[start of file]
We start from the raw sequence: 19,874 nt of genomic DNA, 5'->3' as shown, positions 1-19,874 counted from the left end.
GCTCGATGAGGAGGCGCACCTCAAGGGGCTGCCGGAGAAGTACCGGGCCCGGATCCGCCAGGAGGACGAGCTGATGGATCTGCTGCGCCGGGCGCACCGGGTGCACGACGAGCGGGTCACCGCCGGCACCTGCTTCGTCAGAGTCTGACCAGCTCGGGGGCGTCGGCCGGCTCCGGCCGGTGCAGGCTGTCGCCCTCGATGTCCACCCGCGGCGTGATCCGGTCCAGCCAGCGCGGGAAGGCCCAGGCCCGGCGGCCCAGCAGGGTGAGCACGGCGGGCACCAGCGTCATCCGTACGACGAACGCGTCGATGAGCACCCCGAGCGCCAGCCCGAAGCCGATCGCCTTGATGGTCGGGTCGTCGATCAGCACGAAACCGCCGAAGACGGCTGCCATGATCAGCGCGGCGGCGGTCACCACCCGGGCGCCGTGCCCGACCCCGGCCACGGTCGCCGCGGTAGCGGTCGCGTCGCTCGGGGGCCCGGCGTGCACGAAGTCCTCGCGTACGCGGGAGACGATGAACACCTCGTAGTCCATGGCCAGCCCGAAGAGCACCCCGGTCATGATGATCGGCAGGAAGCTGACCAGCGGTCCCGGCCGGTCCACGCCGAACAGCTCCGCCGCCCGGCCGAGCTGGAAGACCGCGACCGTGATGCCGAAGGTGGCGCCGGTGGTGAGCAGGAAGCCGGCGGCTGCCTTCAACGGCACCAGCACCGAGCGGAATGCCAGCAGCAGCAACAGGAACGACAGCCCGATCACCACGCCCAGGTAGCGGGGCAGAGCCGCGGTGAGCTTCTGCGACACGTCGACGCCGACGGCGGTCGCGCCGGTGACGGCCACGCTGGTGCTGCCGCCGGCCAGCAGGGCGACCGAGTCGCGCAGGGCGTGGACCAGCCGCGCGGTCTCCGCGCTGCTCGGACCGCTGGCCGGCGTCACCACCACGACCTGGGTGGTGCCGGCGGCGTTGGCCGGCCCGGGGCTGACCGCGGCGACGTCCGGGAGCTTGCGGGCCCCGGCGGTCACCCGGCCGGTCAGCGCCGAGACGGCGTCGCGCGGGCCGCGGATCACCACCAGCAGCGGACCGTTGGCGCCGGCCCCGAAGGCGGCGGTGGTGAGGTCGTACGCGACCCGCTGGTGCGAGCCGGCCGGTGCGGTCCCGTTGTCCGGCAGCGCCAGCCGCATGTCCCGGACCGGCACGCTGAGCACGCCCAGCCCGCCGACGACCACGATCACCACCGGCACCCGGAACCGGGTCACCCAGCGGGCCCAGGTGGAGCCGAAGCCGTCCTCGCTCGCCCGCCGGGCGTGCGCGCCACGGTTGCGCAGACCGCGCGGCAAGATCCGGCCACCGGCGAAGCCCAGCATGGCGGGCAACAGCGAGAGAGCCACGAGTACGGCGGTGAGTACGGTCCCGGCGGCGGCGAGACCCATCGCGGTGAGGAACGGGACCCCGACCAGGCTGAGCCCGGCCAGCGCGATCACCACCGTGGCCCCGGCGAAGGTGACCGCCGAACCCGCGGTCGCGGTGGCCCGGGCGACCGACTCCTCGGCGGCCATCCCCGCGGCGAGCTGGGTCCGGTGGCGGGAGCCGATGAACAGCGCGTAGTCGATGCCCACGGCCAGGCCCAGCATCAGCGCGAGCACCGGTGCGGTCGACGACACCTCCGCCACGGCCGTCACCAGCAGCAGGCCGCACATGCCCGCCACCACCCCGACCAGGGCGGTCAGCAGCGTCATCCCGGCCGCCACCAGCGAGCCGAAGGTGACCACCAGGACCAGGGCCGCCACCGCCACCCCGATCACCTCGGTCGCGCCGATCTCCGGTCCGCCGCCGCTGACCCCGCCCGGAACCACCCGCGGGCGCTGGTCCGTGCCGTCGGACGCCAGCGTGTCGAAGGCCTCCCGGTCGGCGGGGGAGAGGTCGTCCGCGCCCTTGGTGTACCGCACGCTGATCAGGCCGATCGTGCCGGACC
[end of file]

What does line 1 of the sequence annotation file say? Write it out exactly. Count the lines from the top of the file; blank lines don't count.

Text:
We start from the raw sequence: 19,874 nt of genomic DNA, 5'->3' as shown, positions 1-19,874 counted from the left end.